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chapter_2014 - CHAPTER 14 CHEMICAL KINETICS 14.5 In general...

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CHAPTER 14 CHEMICAL KINETICS 14.5 In general for a reaction a A + b B c C + d D 1[ A ] B ] 1[ C D ] rate ΔΔ Δ Δ =− = = Δ Δ tt t t ab c d (a) 22 [H ] [I ] H I ] rate 2 Δ = ΔΔΔ ttt (b) 22 2 [H ] [O ] [H O] 11 rate = Δ t (c) 3 2 [BrO ] [Br ] B r] H] 1 rate 56 3 −+ Δ Δ = Δ Δ t t Note that because the reaction is carried out in the aqueous phase, we do not monitor the concentration of water. 14.6 Strategy: The rate is defined as the change in concentration of a reactant or product with time. Each “change in concentration” term is divided by the corresponding stoichiometric coefficient. Terms involving reactants are preceded by a minus sign. 3 [NH ] [N ] [H ] rate = = 32 Δ Δ t Solution: (a) If hydrogen is reacting at the rate of 0.074 M /s, the rate at which ammonia is being formed is 3 2 [H ] = 23 Δ Δ or 3 2 [H ] 2 = 3 Δ Δ 3 2 ( 0.074 /s) 3 Δ =− − = Δ 0.049 /s M t M (b) The rate at which nitrogen is reacting must be: == ( 0 . 0 7 4 / s ) 33 −= 0.025 /s M M Will the rate at which ammonia forms always be twice the rate of reaction of nitrogen, or is this true only at the instant described in this problem? 14.15 rate = k [NH 4 + ][NO 2 ] = (3.0 × 10 4 / M s)(0.26 M )(0.080 M ) = 6.2 × 10 6 M /s
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CHAPTER 14: CHEMICAL KINETICS 288 14.16 (a) Assume the rate law has the form: rate = k [F 2 ] x [ClO 2 ] y To determine the order of the reaction with respect to F 2 , find two experiments in which the [ClO 2 ] is held constant. Compare the data from experiments 1 and 3. When the concentration of F 2 is doubled, the reaction rate doubles. Thus, the reaction is first-order in F 2 . To determine the order with respect to ClO 2 , compare experiments 1 and 2. When the ClO 2 concentration is quadrupled, the reaction rate quadruples. Thus, the reaction is first-order in ClO 2 . The rate law is: rate = k [F 2 ][ClO 2 ] (b) The value of k can be found using the data from any of the experiments. If we take the numbers from the second experiment we have: 3 11 22 rate 4.8 10 /s =1 . 2 s [F ][ClO ] (0.10 )(0.040 ) × == M kM MM Verify that the same value of k can be obtained from the other sets of data. (c) Since we now know the rate law and the value of the rate constant, we can calculate the rate at any concentration of reactants. rate = k [F 2 ][ClO 2 ] = (1.2 M 1 s 1 )(0.010 M )(0.020 M ) = 2.4 × 10 4 M /s 14.17 By comparing the first and second sets of data, we see that changing [B] does not affect the rate of the reaction. Therefore, the reaction is zero-order in B. By comparing the first and third sets of data, we see that doubling [A] doubles the rate of the reaction. This shows that the reaction is first-order in A. rate = k [A] From the first set of data: 3.20 × 10 1 M /s = k (1.50 M ) k = 0.213 s 1 What would be the value of k if you had used the second or third set of data? Should k be constant? 14.18 Strategy: We are given a set of concentrations and rate data and asked to determine the order of the reaction and the initial rate for specific concentrations of X and Y. To determine the order of the reaction, we need to find the rate law for the reaction. We assume that the rate law takes the form rate = k [X] x [Y] y How do we use the data to determine x and y ?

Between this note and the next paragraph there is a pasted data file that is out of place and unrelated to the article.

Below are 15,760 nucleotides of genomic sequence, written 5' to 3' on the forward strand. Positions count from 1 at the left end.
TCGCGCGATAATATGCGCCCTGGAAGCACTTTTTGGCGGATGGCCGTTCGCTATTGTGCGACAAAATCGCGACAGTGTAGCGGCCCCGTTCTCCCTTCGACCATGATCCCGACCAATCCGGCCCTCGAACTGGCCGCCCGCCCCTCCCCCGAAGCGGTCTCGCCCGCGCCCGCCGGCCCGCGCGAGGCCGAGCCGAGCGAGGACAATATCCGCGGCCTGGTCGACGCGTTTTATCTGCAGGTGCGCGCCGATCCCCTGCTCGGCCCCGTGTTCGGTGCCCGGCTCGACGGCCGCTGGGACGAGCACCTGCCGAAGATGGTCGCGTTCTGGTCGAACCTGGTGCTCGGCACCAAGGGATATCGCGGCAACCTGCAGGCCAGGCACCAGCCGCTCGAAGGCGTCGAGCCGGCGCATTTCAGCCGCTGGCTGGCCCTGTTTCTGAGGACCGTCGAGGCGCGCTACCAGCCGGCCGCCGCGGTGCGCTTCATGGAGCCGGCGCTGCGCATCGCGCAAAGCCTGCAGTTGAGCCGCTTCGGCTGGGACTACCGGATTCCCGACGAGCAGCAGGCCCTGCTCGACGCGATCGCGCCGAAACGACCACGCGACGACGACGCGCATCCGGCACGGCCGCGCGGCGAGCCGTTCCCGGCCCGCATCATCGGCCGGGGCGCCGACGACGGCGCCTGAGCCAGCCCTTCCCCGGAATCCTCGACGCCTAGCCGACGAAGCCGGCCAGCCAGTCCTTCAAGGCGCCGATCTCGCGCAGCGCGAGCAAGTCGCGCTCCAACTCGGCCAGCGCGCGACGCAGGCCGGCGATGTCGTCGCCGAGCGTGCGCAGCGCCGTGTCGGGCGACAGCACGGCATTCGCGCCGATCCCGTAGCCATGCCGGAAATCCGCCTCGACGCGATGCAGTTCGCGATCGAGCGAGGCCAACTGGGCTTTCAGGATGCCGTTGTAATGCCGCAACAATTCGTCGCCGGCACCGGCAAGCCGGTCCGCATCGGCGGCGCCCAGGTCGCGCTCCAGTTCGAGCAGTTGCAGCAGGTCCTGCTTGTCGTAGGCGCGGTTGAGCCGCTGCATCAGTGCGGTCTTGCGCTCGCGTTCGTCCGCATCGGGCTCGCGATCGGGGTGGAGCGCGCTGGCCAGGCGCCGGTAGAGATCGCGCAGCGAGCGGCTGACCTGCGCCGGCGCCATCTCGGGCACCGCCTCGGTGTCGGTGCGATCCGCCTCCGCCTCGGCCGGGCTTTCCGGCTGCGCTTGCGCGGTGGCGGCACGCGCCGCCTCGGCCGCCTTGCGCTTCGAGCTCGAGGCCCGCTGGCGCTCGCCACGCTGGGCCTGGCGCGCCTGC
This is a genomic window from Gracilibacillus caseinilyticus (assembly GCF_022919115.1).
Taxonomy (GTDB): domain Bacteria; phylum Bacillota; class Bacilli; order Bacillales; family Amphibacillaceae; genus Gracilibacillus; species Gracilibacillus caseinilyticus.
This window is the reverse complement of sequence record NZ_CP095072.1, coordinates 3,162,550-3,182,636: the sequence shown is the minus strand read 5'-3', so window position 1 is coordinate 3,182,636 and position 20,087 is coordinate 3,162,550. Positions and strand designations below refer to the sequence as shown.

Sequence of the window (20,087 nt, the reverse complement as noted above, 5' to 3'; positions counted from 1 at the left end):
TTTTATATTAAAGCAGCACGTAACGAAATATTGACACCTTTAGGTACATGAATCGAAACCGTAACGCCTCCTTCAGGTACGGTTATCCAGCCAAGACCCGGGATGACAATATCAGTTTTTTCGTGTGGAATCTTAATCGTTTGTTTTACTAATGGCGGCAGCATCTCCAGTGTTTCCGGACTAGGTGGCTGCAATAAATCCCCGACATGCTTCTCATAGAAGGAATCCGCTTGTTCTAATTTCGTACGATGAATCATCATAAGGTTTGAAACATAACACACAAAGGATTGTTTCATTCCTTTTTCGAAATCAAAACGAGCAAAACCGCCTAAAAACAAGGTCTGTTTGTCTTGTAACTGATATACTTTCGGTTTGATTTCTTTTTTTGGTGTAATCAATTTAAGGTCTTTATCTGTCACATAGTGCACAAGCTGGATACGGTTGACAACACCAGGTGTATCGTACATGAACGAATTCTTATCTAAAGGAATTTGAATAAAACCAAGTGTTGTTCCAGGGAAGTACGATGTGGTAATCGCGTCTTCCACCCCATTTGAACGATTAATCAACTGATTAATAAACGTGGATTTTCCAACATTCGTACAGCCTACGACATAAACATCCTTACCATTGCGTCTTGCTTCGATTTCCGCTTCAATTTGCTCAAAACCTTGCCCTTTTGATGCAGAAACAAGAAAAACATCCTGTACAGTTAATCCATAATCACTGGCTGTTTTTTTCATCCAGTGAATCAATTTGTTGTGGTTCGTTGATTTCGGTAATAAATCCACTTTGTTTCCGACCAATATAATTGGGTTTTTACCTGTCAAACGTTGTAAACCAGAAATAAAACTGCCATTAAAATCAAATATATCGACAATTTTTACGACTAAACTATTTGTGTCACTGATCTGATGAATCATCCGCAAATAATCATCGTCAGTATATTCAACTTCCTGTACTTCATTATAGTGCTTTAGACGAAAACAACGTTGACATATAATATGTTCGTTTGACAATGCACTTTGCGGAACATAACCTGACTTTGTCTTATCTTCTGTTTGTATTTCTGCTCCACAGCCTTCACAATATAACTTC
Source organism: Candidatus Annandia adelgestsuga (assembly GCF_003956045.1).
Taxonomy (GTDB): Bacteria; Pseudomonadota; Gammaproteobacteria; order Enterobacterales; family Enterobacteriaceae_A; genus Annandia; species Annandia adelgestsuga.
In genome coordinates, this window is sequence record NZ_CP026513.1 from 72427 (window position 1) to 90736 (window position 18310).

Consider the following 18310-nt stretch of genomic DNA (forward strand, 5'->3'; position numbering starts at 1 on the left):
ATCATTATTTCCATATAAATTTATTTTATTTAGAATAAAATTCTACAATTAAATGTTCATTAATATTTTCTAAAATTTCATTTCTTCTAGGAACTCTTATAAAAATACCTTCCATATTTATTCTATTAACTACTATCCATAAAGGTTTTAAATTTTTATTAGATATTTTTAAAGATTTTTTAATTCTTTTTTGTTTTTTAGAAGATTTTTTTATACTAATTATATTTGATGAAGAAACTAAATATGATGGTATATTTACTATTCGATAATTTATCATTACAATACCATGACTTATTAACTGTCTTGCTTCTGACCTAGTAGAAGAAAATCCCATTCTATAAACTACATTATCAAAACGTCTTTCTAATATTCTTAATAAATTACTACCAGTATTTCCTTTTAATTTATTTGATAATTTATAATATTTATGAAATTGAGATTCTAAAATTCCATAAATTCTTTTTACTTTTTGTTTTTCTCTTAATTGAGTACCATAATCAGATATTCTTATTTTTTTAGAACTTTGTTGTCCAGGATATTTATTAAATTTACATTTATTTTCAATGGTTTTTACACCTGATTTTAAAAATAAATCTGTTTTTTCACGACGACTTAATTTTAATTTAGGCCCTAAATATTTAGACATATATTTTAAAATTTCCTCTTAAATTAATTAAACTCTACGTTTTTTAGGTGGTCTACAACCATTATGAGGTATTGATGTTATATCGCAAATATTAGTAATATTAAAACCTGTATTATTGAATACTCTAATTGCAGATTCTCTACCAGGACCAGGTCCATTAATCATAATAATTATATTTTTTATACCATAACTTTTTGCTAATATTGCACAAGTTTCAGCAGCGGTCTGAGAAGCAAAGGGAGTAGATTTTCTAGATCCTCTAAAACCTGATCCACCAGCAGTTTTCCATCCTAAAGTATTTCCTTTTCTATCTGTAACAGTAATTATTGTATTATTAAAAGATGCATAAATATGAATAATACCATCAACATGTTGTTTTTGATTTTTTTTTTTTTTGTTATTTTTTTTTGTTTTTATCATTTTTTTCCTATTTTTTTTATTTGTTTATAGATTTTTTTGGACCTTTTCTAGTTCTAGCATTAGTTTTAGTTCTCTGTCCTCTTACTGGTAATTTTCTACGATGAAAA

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This note was uploaded on 05/22/2008 for the course CHEM 122 taught by Professor Bellew during the Spring '07 term at New Mexico.

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chapter_2014 - CHAPTER 14 CHEMICAL KINETICS 14.5 In general...

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